The ‘Improving Juvenile Justice Systems in Europe’ project partners hold a training event in Brussels

2016 Feb 5

From the 25th to the 27th of January, representatives of juvenile justice organisations across Europe gathered in Brussels for a training event organised by the International Juvenile Justice Observatory as part of the ‘Improving Juvenile Justice Systems in Europe’ project. The aim of the event, which was held in the Parliament of the Fédération Wallonie-Bruxelles, was to train trainers, who will then deliver national training sessions in their own countries to professionals involved in the juvenile justice process.

As trainers, national counterparts will have two main supporting materials: a toolkit and a manual, which will provide trainees with the necessary skills to communicate in a child-friendly manner and better act with children in conflict with the law during their professional tasks. These supporting resources, which have been put together by Professor Ton Liefaard and Dr. Stephanie Rap from the University of Leiden, present and discuss the core rights of children, the key concepts of juvenile justice systems, the value of the international and European children’s rights instruments, and their place in judicial proceedings.

They also provide better ways of communicating and listening to children, and exercises that can be used in the national trainings. Participants of the training event engaged in interactive activities in order to improve their own communication skills, their understanding of family relations and to decide what key messages they will deliver in their own trainings

Other supporting materials which were brought forward during the training event were three videos prepared by Include Youth in Northern Ireland, in which juveniles who have been in contact with the juvenile justice system explained their experience with police, care workers, and judges, and they also expressed their opinion on alternatives to detention.

The training session is part of the ‘Improving Juvenile justice Systems in Europe’ project, led by the IJJO and co-funded by the Fundamental Rights and Citizenship Programme of the European Union. The project’s main objective is to define and implement training to improve European Union youth justice systems and to understand where they can be made more efficient and more child-friendly. The project’s other partners are the Ludwig Boltzmann Institute of Human Rights (Vienna, Austria), Hope for Children - UNCR Policy Centre (Cyprus), Rubikon Centrum (Czech Republic), Association Diagrama (France), the Greek Ministry of Justice (Greece), Istituto Don Calabria (Italy), Providus Center (Latvia), the Portuguese Ministry of Justice (Portugal), Fundación Diagrama (Spain), Include Youth (N.I., United Kingdom), the Finish Forum for Mediation (Finland) and The University of Cork (Ireland).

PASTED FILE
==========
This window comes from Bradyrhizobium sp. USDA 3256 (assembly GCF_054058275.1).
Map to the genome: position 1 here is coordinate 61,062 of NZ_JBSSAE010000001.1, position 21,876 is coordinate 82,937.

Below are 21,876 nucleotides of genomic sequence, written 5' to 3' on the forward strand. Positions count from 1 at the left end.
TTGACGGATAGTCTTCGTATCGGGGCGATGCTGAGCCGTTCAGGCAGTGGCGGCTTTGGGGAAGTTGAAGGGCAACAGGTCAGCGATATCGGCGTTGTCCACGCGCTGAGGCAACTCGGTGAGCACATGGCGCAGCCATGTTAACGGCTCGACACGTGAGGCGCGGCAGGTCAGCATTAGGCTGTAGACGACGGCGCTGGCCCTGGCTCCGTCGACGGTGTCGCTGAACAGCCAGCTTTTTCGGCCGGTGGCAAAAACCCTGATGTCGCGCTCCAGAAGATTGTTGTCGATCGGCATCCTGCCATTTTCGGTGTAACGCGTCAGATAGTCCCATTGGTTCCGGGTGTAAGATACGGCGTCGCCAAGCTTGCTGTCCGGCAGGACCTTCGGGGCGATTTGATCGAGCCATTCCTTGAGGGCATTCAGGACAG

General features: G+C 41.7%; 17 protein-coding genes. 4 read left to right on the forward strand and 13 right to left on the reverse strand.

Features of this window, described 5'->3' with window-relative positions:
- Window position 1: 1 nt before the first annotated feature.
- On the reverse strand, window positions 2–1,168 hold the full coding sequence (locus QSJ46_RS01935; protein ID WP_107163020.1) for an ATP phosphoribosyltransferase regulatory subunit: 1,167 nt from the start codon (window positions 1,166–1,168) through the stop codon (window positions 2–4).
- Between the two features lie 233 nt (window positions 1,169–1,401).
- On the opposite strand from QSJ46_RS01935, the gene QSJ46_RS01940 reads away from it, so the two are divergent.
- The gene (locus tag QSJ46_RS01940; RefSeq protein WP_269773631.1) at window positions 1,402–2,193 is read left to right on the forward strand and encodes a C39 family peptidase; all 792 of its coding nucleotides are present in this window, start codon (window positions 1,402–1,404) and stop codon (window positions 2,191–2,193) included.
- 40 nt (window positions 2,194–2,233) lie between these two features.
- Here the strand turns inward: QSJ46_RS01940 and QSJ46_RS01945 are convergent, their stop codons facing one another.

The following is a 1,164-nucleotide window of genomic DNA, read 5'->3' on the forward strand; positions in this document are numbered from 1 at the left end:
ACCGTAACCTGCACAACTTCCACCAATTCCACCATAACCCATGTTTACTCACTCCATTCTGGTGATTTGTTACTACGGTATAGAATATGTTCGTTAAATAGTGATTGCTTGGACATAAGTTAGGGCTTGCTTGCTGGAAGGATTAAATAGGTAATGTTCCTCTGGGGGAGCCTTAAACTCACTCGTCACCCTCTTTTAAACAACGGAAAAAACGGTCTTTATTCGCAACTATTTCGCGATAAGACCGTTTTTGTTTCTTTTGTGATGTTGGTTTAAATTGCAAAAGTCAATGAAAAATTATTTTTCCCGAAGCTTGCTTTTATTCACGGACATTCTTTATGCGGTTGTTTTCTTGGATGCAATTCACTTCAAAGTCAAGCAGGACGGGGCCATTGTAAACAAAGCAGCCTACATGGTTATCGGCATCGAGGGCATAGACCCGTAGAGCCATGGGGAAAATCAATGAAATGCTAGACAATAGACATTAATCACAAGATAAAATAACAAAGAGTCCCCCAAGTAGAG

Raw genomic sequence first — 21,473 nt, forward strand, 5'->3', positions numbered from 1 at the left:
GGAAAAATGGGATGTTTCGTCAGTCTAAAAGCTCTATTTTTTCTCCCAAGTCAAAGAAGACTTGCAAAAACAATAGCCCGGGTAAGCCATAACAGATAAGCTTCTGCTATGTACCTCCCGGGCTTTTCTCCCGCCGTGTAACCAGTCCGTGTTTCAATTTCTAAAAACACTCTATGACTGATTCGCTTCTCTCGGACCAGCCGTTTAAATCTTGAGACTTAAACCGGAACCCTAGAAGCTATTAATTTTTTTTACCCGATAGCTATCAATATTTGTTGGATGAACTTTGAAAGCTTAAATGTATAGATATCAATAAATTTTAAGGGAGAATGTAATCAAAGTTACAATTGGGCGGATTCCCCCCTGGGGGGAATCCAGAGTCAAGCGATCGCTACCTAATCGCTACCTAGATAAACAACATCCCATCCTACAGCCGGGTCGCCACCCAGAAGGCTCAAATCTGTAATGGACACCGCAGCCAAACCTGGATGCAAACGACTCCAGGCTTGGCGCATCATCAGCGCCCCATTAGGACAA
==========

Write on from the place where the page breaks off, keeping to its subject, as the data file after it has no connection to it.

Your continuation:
Cédric Foussard, IJJO director of International Affairs, emphasised at the start of the event that the EU Directive on Procedural Safeguards for Children Suspected or Accused in Criminal Proceedings, that is going to come into force in 2016, gives the project a lot of momentum. Representatives from the project’s partner institutions, as well as other juvenile justice organisations across Europe, all gave examples on how juvenile justice could be improved in their countries, the biggest existing problems when it comes to the treatment of the children, and the difficulties they encounter when trying to improve juvenile justice systems, such as unwillingness by professionals to change existing practices, lack of understanding of the rules in place or conflicting interests between the parties involved.

The International Juvenile Justice Observatory also announced that there would be an online course that anyone could sign up for, which aimed for participants to gain a better understanding on juvenile justice and learn about good practices that are already in place in Europe.

The next steps will be translating the manual into every language which will be needed for the training, and the organisation of two one-day training sessions in all partners’ countries in the first half of 2016. The target audience for the training will be judges, police officers, care workers, lawyers and state prosecutors, amongst others. With this training, the International Juvenile Justice Observatory aims to start a multiplier effect, and lead to a change of ideology and practices across Europe when it comes to juvenile justice. The sustainability of the project will be emphasised by the creation of national juvenile justice coalitions in each partner’s country, with the aim of pursuing the trainings and lobbying for improvements in the juvenile justice systems.

We would like to thank the experts that shared their knowledge with us during this event:

  • Maria José Bernuz, Faculty of Law of Zaragoza (Spain).
  • Florence Brion, Criminologist, General Delegate on Children´s Rights, Fédération Wallonie-Bruxelles (Belgium).
  • Avril Calder, President of the International Association of Youth and Family Judges and Magistrates (UK).
  • Els Dumortier, Crime and society Research, Vrije Universiteit of Brussels (Belgium).
  • Annelies Hendriks, psychologist, consultant in mediation and psychology (The Netherlands).
  • Ursula Kilkelly, University College of Cork (Ireland).
  • Shady Mirza, consultant on child pedagogy (The Netherlands).
  • Adrianne van Rheenen, behavioral expert and child counsellor (The Netherlands).
  • Ursina Weidkuhn, International Consultant on Juvenile Justice (Switzerland).